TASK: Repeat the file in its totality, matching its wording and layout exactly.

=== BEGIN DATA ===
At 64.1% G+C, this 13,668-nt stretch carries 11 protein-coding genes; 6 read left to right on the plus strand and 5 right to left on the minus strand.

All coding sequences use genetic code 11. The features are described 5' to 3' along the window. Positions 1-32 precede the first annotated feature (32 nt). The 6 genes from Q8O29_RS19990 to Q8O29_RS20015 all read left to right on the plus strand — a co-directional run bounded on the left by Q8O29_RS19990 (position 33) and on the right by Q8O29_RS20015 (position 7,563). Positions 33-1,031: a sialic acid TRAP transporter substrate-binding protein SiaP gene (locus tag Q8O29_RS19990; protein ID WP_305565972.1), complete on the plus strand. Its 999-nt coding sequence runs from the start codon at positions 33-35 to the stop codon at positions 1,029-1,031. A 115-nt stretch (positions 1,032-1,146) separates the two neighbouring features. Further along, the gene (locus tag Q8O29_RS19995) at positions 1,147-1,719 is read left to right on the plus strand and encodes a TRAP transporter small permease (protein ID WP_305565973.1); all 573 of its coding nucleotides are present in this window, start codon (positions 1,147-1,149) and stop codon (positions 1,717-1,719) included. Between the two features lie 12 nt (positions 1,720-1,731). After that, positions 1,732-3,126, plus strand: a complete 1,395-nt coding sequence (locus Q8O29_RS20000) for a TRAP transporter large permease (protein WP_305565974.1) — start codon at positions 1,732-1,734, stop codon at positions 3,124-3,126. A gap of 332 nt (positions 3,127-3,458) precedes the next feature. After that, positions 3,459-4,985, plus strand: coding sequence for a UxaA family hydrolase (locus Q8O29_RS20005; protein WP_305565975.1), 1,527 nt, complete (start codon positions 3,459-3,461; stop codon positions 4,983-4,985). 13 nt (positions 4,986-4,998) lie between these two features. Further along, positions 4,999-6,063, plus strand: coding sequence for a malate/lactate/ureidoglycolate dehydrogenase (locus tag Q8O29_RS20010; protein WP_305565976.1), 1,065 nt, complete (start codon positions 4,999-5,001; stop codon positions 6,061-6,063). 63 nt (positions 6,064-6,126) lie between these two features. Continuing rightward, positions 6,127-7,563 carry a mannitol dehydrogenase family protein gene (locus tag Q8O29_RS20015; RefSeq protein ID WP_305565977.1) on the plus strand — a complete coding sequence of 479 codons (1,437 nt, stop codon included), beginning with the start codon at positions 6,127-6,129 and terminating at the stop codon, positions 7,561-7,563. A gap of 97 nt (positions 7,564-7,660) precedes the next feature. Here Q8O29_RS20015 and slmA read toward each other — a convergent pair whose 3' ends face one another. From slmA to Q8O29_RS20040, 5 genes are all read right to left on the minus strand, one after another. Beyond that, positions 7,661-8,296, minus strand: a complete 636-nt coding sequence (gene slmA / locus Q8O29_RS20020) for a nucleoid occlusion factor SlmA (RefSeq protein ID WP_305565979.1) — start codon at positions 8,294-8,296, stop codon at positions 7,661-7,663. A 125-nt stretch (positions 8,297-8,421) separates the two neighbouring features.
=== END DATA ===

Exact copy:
At 64.1% G+C, this 13,668-nt stretch carries 11 protein-coding genes; 6 read left to right on the plus strand and 5 right to left on the minus strand.

All coding sequences use genetic code 11. The features are described 5' to 3' along the window. Positions 1-32 precede the first annotated feature (32 nt). The 6 genes from Q8O29_RS19990 to Q8O29_RS20015 all read left to right on the plus strand — a co-directional run bounded on the left by Q8O29_RS19990 (position 33) and on the right by Q8O29_RS20015 (position 7,563). Positions 33-1,031: a sialic acid TRAP transporter substrate-binding protein SiaP gene (locus tag Q8O29_RS19990; protein ID WP_305565972.1), complete on the plus strand. Its 999-nt coding sequence runs from the start codon at positions 33-35 to the stop codon at positions 1,029-1,031. A 115-nt stretch (positions 1,032-1,146) separates the two neighbouring features. Further along, the gene (locus tag Q8O29_RS19995) at positions 1,147-1,719 is read left to right on the plus strand and encodes a TRAP transporter small permease (protein ID WP_305565973.1); all 573 of its coding nucleotides are present in this window, start codon (positions 1,147-1,149) and stop codon (positions 1,717-1,719) included. Between the two features lie 12 nt (positions 1,720-1,731). After that, positions 1,732-3,126, plus strand: a complete 1,395-nt coding sequence (locus Q8O29_RS20000) for a TRAP transporter large permease (protein WP_305565974.1) — start codon at positions 1,732-1,734, stop codon at positions 3,124-3,126. A gap of 332 nt (positions 3,127-3,458) precedes the next feature. After that, positions 3,459-4,985, plus strand: coding sequence for a UxaA family hydrolase (locus Q8O29_RS20005; protein WP_305565975.1), 1,527 nt, complete (start codon positions 3,459-3,461; stop codon positions 4,983-4,985). 13 nt (positions 4,986-4,998) lie between these two features. Further along, positions 4,999-6,063, plus strand: coding sequence for a malate/lactate/ureidoglycolate dehydrogenase (locus tag Q8O29_RS20010; protein WP_305565976.1), 1,065 nt, complete (start codon positions 4,999-5,001; stop codon positions 6,061-6,063). 63 nt (positions 6,064-6,126) lie between these two features. Continuing rightward, positions 6,127-7,563 carry a mannitol dehydrogenase family protein gene (locus tag Q8O29_RS20015; RefSeq protein ID WP_305565977.1) on the plus strand — a complete coding sequence of 479 codons (1,437 nt, stop codon included), beginning with the start codon at positions 6,127-6,129 and terminating at the stop codon, positions 7,561-7,563. A gap of 97 nt (positions 7,564-7,660) precedes the next feature. Here Q8O29_RS20015 and slmA read toward each other — a convergent pair whose 3' ends face one another. From slmA to Q8O29_RS20040, 5 genes are all read right to left on the minus strand, one after another. Beyond that, positions 7,661-8,296, minus strand: a complete 636-nt coding sequence (gene slmA / locus Q8O29_RS20020) for a nucleoid occlusion factor SlmA (RefSeq protein ID WP_305565979.1) — start codon at positions 8,294-8,296, stop codon at positions 7,661-7,663. A 125-nt stretch (positions 8,297-8,421) separates the two neighbouring features.